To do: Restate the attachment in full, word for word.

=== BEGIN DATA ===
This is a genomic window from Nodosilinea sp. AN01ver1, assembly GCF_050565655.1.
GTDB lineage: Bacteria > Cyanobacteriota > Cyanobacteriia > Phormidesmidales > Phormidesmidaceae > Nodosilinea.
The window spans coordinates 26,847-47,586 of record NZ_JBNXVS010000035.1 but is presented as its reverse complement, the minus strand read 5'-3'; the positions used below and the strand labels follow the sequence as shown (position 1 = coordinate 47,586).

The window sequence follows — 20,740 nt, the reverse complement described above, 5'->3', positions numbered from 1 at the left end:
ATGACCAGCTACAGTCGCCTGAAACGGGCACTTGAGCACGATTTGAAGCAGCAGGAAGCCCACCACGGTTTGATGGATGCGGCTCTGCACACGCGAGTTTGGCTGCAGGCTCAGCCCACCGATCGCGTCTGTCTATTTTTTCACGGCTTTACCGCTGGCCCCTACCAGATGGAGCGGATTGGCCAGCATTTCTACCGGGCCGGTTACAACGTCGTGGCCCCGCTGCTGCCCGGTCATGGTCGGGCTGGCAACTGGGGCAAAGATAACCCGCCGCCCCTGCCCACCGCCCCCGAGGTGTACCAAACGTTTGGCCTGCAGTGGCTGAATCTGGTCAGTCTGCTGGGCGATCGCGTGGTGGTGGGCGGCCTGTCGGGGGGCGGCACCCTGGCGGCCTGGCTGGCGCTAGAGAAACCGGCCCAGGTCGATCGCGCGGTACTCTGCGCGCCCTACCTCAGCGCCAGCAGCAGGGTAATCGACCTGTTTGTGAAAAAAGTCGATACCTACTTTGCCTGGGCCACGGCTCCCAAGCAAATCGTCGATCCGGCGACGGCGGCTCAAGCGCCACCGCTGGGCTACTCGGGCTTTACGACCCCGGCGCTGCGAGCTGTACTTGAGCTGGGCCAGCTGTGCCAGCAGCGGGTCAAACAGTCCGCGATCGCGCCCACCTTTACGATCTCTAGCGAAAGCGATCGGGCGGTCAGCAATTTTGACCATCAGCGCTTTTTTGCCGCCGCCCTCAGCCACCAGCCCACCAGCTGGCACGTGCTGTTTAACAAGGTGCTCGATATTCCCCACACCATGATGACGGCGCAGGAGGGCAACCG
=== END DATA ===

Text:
This is a genomic window from Nodosilinea sp. AN01ver1, assembly GCF_050565655.1.
GTDB lineage: Bacteria > Cyanobacteriota > Cyanobacteriia > Phormidesmidales > Phormidesmidaceae > Nodosilinea.
The window spans coordinates 26,847-47,586 of record NZ_JBNXVS010000035.1 but is presented as its reverse complement, the minus strand read 5'-3'; the positions used below and the strand labels follow the sequence as shown (position 1 = coordinate 47,586).

The window sequence follows — 20,740 nt, the reverse complement described above, 5'->3', positions numbered from 1 at the left end:
ATGACCAGCTACAGTCGCCTGAAACGGGCACTTGAGCACGATTTGAAGCAGCAGGAAGCCCACCACGGTTTGATGGATGCGGCTCTGCACACGCGAGTTTGGCTGCAGGCTCAGCCCACCGATCGCGTCTGTCTATTTTTTCACGGCTTTACCGCTGGCCCCTACCAGATGGAGCGGATTGGCCAGCATTTCTACCGGGCCGGTTACAACGTCGTGGCCCCGCTGCTGCCCGGTCATGGTCGGGCTGGCAACTGGGGCAAAGATAACCCGCCGCCCCTGCCCACCGCCCCCGAGGTGTACCAAACGTTTGGCCTGCAGTGGCTGAATCTGGTCAGTCTGCTGGGCGATCGCGTGGTGGTGGGCGGCCTGTCGGGGGGCGGCACCCTGGCGGCCTGGCTGGCGCTAGAGAAACCGGCCCAGGTCGATCGCGCGGTACTCTGCGCGCCCTACCTCAGCGCCAGCAGCAGGGTAATCGACCTGTTTGTGAAAAAAGTCGATACCTACTTTGCCTGGGCCACGGCTCCCAAGCAAATCGTCGATCCGGCGACGGCGGCTCAAGCGCCACCGCTGGGCTACTCGGGCTTTACGACCCCGGCGCTGCGAGCTGTACTTGAGCTGGGCCAGCTGTGCCAGCAGCGGGTCAAACAGTCCGCGATCGCGCCCACCTTTACGATCTCTAGCGAAAGCGATCGGGCGGTCAGCAATTTTGACCATCAGCGCTTTTTTGCCGCCGCCCTCAGCCACCAGCCCACCAGCTGGCACGTGCTGTTTAACAAGGTGCTCGATATTCCCCACACCATGATGACGGCGCAGGAGGGCAACCG